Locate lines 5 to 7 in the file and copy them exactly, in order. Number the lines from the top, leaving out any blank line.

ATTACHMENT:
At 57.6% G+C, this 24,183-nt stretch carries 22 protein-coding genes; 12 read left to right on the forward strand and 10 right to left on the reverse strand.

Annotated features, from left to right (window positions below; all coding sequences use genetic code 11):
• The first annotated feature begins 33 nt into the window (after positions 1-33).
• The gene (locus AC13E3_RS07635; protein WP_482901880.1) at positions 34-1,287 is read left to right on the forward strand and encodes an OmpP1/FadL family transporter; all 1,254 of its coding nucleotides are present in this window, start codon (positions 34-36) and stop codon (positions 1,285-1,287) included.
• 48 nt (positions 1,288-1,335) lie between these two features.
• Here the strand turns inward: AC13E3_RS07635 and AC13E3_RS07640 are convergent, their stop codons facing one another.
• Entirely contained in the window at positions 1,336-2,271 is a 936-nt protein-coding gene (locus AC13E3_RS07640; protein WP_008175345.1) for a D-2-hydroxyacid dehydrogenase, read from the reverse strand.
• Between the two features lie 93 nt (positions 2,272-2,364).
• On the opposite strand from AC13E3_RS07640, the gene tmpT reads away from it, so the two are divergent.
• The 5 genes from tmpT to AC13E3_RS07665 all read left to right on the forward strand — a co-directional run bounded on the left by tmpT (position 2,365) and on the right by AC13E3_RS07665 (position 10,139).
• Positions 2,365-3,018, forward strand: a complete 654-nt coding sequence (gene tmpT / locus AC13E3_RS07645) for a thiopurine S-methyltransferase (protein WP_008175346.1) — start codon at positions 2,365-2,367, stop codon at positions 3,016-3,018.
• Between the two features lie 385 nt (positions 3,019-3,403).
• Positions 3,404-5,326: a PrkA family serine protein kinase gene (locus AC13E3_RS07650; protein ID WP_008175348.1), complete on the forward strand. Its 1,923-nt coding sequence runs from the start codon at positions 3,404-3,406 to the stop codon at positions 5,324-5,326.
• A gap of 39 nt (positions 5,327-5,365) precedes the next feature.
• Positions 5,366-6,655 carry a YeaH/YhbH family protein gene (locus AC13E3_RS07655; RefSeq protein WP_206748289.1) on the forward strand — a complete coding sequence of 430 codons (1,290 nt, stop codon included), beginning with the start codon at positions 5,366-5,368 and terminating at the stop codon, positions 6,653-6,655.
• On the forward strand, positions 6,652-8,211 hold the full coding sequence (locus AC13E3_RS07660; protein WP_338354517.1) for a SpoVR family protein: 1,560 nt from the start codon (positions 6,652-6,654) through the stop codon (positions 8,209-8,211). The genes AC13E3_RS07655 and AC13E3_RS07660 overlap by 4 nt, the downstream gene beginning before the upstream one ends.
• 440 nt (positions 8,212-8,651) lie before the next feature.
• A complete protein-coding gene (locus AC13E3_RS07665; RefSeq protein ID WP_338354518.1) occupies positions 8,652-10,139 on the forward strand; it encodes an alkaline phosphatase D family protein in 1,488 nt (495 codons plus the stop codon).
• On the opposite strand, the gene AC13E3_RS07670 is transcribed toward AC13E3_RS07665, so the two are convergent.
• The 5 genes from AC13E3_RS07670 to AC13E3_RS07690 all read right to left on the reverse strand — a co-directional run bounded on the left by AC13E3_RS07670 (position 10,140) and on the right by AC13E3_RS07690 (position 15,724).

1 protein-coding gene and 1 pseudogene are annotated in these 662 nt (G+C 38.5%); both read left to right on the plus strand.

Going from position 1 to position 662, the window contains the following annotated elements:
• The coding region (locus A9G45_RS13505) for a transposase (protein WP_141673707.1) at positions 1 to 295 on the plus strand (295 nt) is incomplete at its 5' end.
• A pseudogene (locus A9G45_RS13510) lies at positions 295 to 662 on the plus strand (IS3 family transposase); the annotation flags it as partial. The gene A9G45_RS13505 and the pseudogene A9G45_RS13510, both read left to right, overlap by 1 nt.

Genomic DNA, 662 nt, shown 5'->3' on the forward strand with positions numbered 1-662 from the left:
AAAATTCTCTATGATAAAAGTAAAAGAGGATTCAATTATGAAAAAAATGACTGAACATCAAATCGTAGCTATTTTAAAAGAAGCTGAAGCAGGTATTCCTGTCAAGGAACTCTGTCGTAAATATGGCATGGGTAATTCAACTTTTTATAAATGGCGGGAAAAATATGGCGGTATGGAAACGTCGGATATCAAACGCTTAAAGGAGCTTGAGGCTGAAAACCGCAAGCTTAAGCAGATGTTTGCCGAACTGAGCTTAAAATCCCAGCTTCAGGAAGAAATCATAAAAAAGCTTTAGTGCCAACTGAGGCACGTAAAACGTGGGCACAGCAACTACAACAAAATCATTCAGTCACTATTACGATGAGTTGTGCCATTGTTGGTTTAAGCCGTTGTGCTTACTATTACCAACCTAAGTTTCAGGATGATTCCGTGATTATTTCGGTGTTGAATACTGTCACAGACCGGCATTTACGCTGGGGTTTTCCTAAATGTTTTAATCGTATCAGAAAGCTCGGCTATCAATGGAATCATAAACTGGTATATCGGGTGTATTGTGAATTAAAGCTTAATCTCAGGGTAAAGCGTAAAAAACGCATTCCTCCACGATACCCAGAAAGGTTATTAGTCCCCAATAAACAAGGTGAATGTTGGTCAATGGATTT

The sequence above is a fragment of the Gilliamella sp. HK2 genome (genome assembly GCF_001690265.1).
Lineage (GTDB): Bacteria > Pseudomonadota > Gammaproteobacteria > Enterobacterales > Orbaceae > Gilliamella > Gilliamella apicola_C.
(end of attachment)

• 48 nt (positions 1,288-1,335) lie between these two features.
• Here the strand turns inward: AC13E3_RS07635 and AC13E3_RS07640 are convergent, their stop codons facing one another.
• Entirely contained in the window at positions 1,336-2,271 is a 936-nt protein-coding gene (locus AC13E3_RS07640; protein WP_008175345.1) for a D-2-hydroxyacid dehydrogenase, read from the reverse strand.